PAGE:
This image was formed through years of thinking about being a parent, being around parents, teaching the children of various parents. As with most people, it was a pretty idealistic image. I knew I really wanted to be a stay-at-home-mum. I knew I wanted to do cooking and baking with my shadowy future child. I knew I wanted to fill our days with crafts, nature stuff, healthy outdoor life, games, fun, travel.

What was I thinking?!

Let's be realistic here. I'm not outdoorsy and never have been. Yes I played out with my friends as a child - we were blessed with a home on the edge of the countryside and safer times to wander through - but that dwindled as I hit my teens and, really, I think I spent most of my childhood reading. I can't cook. I'm not good at coming up with craft activities. When I have done youth work, the 'devise a craft activity' part was almost my most dreaded planning moment. Although I've spent all my working life around children, I always encountered them in groups. I found one-to-one teaching (piano lessons!) unstimulating in the extreme. I don't know anything about nature. Seriously, I had to have someone teach me which trees the conkers came from so I could take OB to look for some.

The truth is that, despite knowing all these things about myself, I apparently imagined that parenthood would cause a switch in my brain to be flicked and I would instantly become wonder-mum with all kinds of exciting and magical doings at my fingertips.

That didn't happen.

In reality, a couple of spots of rain are enough to put me off any planned outdoor activity, I rely on OB's Playgroup teachers to supply all the craft activities, I could cry with boredom when required by OB to sit on the floor and 'play' and, despite teaching myself to bake so that I could fulfil at least one of my parenting ambitions, it turns out that OB doesn't really like cake. In short, I am not the parent I hoped I would be.

This is the kind of bedroom my son doesn't have.
This is the kind of craft activity that would never occur to me.
This is the kind of thing we don't have in our garden.
Earlier this week I was feeling rather down about it all. I felt bad for OB. I worried that in the lottery that is adoption, he had got a rubbish ticket. He could have been adopted by anybody - he could have had two parents who absolutely love bracing long walks, or who think nothing of knocking together a life-sized rocket ship from toilet rolls and felt, or who don't yell "Just get in the car!" on the driveway every single morning. He could have had parents like those I see on Facebook and Pinterest all the time. I worried that he had got a bad deal. I worried that I wasn't making his childhood magical enough. I actually used that word - magical.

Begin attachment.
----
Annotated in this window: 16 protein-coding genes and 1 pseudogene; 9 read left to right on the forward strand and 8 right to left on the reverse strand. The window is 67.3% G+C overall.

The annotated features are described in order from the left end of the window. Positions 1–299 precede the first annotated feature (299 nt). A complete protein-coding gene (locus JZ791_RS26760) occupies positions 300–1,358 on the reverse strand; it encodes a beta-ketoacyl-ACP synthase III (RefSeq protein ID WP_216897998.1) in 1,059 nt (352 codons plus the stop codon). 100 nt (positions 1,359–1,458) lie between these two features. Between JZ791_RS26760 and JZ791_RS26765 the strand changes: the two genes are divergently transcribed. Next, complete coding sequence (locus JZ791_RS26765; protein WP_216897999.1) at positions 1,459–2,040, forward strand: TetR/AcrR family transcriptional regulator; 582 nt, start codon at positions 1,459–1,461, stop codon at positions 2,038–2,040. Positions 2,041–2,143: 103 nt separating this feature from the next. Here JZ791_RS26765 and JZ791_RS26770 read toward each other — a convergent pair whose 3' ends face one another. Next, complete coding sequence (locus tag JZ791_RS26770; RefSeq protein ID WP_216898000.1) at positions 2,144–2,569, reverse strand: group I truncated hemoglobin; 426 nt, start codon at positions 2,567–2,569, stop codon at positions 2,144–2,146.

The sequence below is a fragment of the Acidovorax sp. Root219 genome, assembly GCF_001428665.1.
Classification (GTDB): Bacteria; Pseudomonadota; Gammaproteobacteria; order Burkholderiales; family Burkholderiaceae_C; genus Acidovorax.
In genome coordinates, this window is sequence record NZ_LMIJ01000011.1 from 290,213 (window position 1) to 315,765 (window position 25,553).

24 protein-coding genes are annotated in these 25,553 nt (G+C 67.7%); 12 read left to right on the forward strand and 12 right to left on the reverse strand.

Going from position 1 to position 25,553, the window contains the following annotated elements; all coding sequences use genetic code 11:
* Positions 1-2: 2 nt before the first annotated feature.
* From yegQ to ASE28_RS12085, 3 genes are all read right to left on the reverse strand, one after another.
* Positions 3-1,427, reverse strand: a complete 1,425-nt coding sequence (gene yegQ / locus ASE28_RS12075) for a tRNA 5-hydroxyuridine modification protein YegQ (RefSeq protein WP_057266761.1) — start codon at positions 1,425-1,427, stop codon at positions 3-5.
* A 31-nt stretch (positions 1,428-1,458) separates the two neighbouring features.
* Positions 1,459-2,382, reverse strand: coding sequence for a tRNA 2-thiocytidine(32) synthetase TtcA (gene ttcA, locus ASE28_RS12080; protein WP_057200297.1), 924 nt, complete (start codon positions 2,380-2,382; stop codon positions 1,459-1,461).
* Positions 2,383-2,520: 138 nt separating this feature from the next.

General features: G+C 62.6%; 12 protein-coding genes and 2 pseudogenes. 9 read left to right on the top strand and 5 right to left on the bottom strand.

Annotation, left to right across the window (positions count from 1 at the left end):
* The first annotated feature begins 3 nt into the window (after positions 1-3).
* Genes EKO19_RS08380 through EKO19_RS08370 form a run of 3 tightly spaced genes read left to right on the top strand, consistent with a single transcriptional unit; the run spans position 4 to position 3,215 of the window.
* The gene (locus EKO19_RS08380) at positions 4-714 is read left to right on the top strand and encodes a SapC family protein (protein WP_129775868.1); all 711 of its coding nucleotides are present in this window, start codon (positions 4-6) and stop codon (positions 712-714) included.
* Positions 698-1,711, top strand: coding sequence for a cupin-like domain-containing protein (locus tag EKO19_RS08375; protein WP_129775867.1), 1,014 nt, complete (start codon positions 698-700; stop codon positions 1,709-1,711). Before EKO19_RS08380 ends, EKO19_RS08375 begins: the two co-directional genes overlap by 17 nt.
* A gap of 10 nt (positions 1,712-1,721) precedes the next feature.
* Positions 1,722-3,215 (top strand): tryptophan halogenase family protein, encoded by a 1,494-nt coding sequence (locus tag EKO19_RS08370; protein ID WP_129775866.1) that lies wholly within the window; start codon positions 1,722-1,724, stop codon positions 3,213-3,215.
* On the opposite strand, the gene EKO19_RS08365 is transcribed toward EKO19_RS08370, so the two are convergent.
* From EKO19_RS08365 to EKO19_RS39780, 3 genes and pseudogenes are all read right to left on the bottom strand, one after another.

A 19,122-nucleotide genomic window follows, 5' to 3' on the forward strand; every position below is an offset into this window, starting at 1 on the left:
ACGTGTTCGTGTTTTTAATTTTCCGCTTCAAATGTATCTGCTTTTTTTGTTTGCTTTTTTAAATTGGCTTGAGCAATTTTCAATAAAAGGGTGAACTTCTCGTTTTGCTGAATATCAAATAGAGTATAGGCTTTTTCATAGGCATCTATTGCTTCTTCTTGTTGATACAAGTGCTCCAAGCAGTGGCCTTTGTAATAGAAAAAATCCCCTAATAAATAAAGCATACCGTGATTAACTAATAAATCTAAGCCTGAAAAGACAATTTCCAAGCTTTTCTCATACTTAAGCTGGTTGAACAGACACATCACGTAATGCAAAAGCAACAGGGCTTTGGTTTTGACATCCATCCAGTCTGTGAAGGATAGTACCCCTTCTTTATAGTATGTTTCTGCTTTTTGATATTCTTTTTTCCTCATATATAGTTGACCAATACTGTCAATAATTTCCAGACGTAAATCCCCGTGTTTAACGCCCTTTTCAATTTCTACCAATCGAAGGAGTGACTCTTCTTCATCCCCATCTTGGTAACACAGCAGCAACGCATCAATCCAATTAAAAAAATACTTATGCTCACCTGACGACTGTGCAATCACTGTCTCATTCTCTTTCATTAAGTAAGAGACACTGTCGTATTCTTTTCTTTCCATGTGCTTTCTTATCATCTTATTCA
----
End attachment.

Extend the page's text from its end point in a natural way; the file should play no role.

And then I saw this article: I'm Done Making My Kid's Childhood Magical at HuffPost Parents, and while I don't agree entirely with the author's sentiments (I personally don't have a problem with parents who do crafts every day or who do Elf on the Shelf - if you love doing that then absolutely go for it!), I did feel suddenly a ton lighter after I read it. Her point is basically that childhood is inherently magical and we don't need to add anything to it to create the magic. Now I know that this is a problematic thought for those of us whose children have experienced periods in their lives that were anything but magical, and who are still living out the after effects of that, but I think the point still stands.

Because in amongst the tears and the tantrums and the meltdowns and the "Get in the car!!", we do still experience those simple 'magical' moments that have cost nothing and taken little effort to create. The empty cardboard box, the bedtime cuddle routine, the in joke, the fun you can have with a big stick.

I have been thinking ever since about what I actually remember from my own pre-school childhood with my stay-at-home mum. I can't remember any of my games or toys (sorry Mum!) except for three dolls, one of which had yukky matted hair on one side for some reason. But I do remember that my Mum had a spin dryer with a rubber mat that went in to hold the clothes down, and I had the special job of taking that little mat out at the end of the spin. I remember that near our house was a huge (to me) raised footbridge over a busy road and every time we walked anywhere near it I would be desperate to actually go over it and would be so excited if we actually did. At the new house, I remember having a jam butty and a cup of milk on a little table in front of the TV when the children's programmes came on in the afternoon. I remember that my Granddad used to make me a bacon butty in the morning if I stayed there over night (with warm water to drink as apparently drinking cold water with it would be injurious to health!). I remember that Nanna used to bake the most wonderful scones and give them to me with 'best butter' on them. And I remember that my Mum used to bake a lot, and I would be able to help and then, best of all, lick the spoon and bowl afterwards. Maybe that's why I was so determined to learn to bake.

I need to re-frame my expectations for my own parenting. I need to remember that in years to come, it will probably be the little things - the routines, traditions, tender moments - that OB will remember rather than the activities, trips, crafts and toys. I need to stop comparing myself to other parents who have different skills (and different children!), and to walk away from guilt and pressure. I need to remind myself that, in the long term, what will matter more will be who I was with OB, and not necessarily what I did. In the meantime I'm going to stop worrying about creating magic moments. We'll take them where we find them.